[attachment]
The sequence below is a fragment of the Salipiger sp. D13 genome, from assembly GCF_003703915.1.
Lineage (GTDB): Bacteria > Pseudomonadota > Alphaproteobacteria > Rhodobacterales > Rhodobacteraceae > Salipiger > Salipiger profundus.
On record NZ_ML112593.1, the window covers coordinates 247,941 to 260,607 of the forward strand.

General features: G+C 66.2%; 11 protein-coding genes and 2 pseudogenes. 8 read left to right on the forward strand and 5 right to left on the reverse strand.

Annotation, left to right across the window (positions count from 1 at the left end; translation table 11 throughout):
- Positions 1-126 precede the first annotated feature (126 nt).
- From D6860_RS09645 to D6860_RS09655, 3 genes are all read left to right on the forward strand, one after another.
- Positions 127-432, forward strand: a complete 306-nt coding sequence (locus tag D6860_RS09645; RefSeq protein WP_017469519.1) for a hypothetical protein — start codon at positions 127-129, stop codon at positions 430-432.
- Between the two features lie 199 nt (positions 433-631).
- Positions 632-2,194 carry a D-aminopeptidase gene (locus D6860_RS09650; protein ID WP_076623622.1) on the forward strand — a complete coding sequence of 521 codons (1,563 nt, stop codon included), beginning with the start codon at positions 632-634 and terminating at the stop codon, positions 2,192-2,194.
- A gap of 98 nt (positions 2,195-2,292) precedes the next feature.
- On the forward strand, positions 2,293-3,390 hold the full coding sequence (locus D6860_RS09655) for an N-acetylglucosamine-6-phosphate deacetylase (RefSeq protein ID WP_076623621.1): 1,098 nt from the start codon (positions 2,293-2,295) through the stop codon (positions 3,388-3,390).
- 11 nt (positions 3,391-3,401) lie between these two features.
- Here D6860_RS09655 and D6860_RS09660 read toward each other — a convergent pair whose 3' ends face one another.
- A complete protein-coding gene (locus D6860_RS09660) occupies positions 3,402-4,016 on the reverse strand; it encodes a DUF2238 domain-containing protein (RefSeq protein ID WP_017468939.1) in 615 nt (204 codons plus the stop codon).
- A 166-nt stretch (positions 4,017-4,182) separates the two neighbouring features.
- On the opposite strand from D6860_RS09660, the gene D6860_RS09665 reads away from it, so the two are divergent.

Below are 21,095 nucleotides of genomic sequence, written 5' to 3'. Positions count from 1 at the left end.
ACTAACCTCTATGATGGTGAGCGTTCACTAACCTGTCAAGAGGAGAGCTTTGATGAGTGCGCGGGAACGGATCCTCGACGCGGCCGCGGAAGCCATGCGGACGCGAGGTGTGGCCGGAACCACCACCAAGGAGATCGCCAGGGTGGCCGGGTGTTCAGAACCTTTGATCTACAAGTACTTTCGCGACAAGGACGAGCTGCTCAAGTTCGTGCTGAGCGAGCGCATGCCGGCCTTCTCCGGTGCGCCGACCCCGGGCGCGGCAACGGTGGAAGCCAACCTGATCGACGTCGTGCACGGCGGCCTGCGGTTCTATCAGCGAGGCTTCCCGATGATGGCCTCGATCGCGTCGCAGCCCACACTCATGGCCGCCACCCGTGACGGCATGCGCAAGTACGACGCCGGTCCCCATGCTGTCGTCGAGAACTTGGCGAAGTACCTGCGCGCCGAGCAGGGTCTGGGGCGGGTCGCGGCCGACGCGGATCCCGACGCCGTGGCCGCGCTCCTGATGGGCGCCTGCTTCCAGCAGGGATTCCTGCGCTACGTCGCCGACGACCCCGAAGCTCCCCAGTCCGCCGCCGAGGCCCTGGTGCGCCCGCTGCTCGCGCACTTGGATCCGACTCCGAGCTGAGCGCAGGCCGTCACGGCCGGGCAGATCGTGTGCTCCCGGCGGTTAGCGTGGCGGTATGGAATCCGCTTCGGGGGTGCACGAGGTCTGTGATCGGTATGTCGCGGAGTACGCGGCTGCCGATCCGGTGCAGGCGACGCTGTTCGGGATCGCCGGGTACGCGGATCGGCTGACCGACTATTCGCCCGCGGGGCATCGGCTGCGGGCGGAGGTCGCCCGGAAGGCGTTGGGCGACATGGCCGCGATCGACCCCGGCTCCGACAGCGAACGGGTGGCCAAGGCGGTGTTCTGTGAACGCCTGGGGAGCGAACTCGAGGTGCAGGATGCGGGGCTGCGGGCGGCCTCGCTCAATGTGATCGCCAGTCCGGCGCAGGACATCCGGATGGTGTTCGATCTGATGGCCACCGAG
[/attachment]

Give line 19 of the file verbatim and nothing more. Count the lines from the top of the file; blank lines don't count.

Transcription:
ACTAACCTCTATGATGGTGAGCGTTCACTAACCTGTCAAGAGGAGAGCTTTGATGAGTGCGCGGGAACGGATCCTCGACGCGGCCGCGGAAGCCATGCGGACGCGAGGTGTGGCCGGAACCACCACCAAGGAGATCGCCAGGGTGGCCGGGTGTTCAGAACCTTTGATCTACAAGTACTTTCGCGACAAGGACGAGCTGCTCAAGTTCGTGCTGAGCGAGCGCATGCCGGCCTTCTCCGGTGCGCCGACCCCGGGCGCGGCAACGGTGGAAGCCAACCTGATCGACGTCGTGCACGGCGGCCTGCGGTTCTATCAGCGAGGCTTCCCGATGATGGCCTCGATCGCGTCGCAGCCCACACTCATGGCCGCCACCCGTGACGGCATGCGCAAGTACGACGCCGGTCCCCATGCTGTCGTCGAGAACTTGGCGAAGTACCTGCGCGCCGAGCAGGGTCTGGGGCGGGTCGCGGCCGACGCGGATCCCGACGCCGTGGCCGCGCTCCTGATGGGCGCCTGCTTCCAGCAGGGATTCCTGCGCTACGTCGCCGACGACCCCGAAGCTCCCCAGTCCGCCGCCGAGGCCCTGGTGCGCCCGCTGCTCGCGCACTTGGATCCGACTCCGAGCTGAGCGCAGGCCGTCACGGCCGGGCAGATCGTGTGCTCCCGGCGGTTAGCGTGGCGGTATGGAATCCGCTTCGGGGGTGCACGAGGTCTGTGATCGGTATGTCGCGGAGTACGCGGCTGCCGATCCGGTGCAGGCGACGCTGTTCGGGATCGCCGGGTACGCGGATCGGCTGACCGACTATTCGCCCGCGGGGCATCGGCTGCGGGCGGAGGTCGCCCGGAAGGCGTTGGGCGACATGGCCGCGATCGACCCCGGCTCCGACAGCGAACGGGTGGCCAAGGCGGTGTTCTGTGAACGCCTGGGGAGCGAACTCGAGGTGCAGGATGCGGGGCTGCGGGCGGCCTCGCTCAATGTGATCGCCAGTCCGGCGCAGGACATCCGGATGGTGTTCGATCTGATGGCCACCGAG